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This Tax Day, Taxpayers Need Relief And Reform – Not Higher Rates

This upcoming Tax Day is a unique one, and not just because it’s well … in July. Taxpayers are busily filing and paying their taxes just four months before a presidential election that may radically shift the amount of taxes every American pays.

Former Vice President and presumptive Democratic nominee Joe Biden has grand plans to “raise revenue” (read: raise taxes), which would bilk hard-working Americans to the tune of trillions of dollars. While President Donald Trump has an admirable track record on tax reform, his plans are also far from perfect. Struggling individuals and a weakened economy cannot survive across-the-board tax increases and sky-high tariffs on everyday goods.

As can be expected, Biden is committed to overturning President Trump’s tax reform policies. In Biden’s telling, “irresponsible sugar-high tax cuts had already pushed us into a trillion-dollar deficit.” Therefore, he’s going to “get rid of the bulk of Trump’s $2 trillion tax cut.” At first glance, it appears that these tax hikes would just impact households at the top of the income ladder. Under the Biden plan for individual income tax rates, single filers would have to make more than $166,000 per year (or $330,000 for joint filers) in order to see higher taxes.

But the most painful tax increases for ordinary Americans are hidden away in the business provisions. In 2017, President Trump and Congress lowered the corporate tax rate from 35 percent (the highest in the developed world) to 21 percent. “President Biden” would hike the rate up to 28 percent, a move that would mean lower wages, less employment, and higher prices for consumers. A June 2020 analysis by American Enterprise Institute scholars Kyle Pomerleau, Jason DeBacker, and Richard W. Evans notes that, under the Biden tax plan, “The bottom 95 percent of taxpayers would generally face a tax increase due entirely to the corporate income tax increases.” This result is hardly surprising, given the overwhelming weight of evidence showing the harms of high corporate tax rates.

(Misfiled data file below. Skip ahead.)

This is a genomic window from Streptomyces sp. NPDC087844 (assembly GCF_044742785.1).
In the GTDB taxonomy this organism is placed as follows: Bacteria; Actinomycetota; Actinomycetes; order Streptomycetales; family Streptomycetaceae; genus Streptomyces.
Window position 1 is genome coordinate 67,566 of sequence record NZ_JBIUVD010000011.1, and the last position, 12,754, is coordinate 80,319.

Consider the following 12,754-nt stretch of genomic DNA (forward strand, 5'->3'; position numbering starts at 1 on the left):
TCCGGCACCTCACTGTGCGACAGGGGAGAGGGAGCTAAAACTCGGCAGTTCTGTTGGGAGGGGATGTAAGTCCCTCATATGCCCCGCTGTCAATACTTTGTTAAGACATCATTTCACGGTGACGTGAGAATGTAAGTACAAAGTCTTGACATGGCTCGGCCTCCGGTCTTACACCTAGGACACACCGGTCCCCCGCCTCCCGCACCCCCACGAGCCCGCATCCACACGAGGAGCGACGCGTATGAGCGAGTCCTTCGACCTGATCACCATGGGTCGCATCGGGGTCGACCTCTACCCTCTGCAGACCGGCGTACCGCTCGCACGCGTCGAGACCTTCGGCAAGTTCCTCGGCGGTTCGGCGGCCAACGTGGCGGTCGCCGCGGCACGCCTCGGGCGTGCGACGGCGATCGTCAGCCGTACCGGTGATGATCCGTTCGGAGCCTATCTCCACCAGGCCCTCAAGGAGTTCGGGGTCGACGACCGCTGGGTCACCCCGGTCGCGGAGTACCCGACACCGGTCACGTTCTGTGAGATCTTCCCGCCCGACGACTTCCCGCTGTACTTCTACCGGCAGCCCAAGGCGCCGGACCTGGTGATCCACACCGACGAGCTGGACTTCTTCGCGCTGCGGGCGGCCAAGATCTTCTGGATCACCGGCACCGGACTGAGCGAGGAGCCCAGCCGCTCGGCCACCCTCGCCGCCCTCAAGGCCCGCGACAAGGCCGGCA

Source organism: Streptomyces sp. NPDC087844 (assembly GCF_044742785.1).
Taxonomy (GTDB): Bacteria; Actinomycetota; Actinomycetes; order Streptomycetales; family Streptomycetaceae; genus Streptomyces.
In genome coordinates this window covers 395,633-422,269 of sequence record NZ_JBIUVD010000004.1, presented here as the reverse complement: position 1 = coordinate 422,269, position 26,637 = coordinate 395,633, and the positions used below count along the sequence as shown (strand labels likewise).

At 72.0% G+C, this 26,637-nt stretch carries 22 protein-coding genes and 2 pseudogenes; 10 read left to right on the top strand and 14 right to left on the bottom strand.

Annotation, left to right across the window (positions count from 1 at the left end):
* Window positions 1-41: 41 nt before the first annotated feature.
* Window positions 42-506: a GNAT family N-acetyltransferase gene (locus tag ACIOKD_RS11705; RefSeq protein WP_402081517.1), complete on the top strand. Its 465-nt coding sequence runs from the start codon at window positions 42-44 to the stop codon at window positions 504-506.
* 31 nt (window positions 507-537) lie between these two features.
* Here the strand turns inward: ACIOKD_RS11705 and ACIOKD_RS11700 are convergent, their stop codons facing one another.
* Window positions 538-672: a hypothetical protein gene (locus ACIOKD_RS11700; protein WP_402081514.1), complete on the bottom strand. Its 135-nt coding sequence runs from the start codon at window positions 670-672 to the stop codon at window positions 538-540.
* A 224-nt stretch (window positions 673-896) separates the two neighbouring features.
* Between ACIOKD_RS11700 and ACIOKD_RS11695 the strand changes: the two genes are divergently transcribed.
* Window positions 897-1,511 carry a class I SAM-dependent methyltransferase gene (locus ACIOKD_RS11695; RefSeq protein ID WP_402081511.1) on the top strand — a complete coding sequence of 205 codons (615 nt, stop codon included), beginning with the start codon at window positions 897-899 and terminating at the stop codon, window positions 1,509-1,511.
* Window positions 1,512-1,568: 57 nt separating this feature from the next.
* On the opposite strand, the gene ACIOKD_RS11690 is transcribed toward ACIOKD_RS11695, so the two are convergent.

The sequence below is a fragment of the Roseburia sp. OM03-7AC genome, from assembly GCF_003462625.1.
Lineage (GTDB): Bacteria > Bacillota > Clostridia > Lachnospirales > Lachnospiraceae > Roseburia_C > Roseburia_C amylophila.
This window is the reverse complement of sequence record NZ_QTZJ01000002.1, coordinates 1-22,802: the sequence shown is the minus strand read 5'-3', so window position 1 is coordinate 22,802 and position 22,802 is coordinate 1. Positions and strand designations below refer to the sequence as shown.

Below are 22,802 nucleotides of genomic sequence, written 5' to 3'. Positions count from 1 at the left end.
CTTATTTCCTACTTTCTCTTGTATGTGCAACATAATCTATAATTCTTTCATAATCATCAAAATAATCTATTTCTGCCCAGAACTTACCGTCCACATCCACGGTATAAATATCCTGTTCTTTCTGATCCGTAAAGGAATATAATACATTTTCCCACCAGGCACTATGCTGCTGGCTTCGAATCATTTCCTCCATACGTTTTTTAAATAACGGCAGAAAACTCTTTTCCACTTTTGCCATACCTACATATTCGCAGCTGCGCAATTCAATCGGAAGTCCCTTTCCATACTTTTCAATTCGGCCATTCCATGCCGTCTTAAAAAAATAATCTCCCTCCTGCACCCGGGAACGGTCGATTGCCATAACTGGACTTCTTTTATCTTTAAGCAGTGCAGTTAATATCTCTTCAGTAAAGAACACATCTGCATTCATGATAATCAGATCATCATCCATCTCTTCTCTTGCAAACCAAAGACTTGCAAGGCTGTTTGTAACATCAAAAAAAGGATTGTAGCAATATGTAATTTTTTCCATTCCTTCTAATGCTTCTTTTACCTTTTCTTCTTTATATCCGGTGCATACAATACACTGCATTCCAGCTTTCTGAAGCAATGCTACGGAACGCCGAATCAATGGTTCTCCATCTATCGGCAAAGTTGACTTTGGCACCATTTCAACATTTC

According to extensive modelling conducted by the Tax Foundation, raising the corporate tax rate to 28 percent would destroy 187,000 jobs and axe wages by nearly 1 percent. And, 2019 research from University of Chicago, Northwestern University, and City University of Hong Kong scholars reveals that more than a third of the corporate tax burden falls on consumers. According to their estimates, “A one percent increase in the corporate tax rate leads to an increase in retail product prices of approximately 0.24 percent.”

A high corporate tax rate would also encourage corporate inversions where companies move the paperwork of the company overseas to avoid domestic taxes. These inversions were popular in the United States when the corporate tax rate was 35 percent (which could exceed 40 percent when coupled with state rates). In the pre-tax reform days, Burger King purchased Canadian chain Tim Horton’s for $11 billion. The Washington Post noted at the time that, “The fast food giant stands to save as much as $1.2 billion in taxes over the next three years by moving its headquarters from the United States to Canada.” That meant billions of dollars were headed for Canadian coffers rather than the U.S. Treasury.

Biden’s plan to raise the corporate (and other tax) rates is problematic to say the least. That’s not to say, however, that President Trump’s post-reelection plans are a walk in the park. By all indications, Trump would continue his disastrous trade tax policy in his second term. Currently, the Trump administration maintains onerous 25 percent trade taxes on imports ranging from aircraft engine parts to frozen swine meat to water heaters. In total, more than $350 billion worth of imports are impacted by the Trump administration’s heavy hand, and consumers must pay $57 billion extra annually for goods and services as a result. That amounts to roughly $440 for each household in America. Unless President Trump resolves to lower these costs, the continued, wanton taxation of imports won’t do him any favors on Election Day. Biden must similarly reassure voters that he won’t be just another tax-and-spend politician in elected office.

Households across the country are struggling as it is to cope with the coronavirus pandemic. The last things they need are price hikes, lower wages, and fewer job opportunities. This Tax Day, voters must hold their presidential nominees accountable and demand further tax relief and reform. Struggling Americans cannot afford higher bills and will vote to avoid endless taxation.

Ross Marchand is the vice president of Policy for the Taxpayers Protection Alliance.

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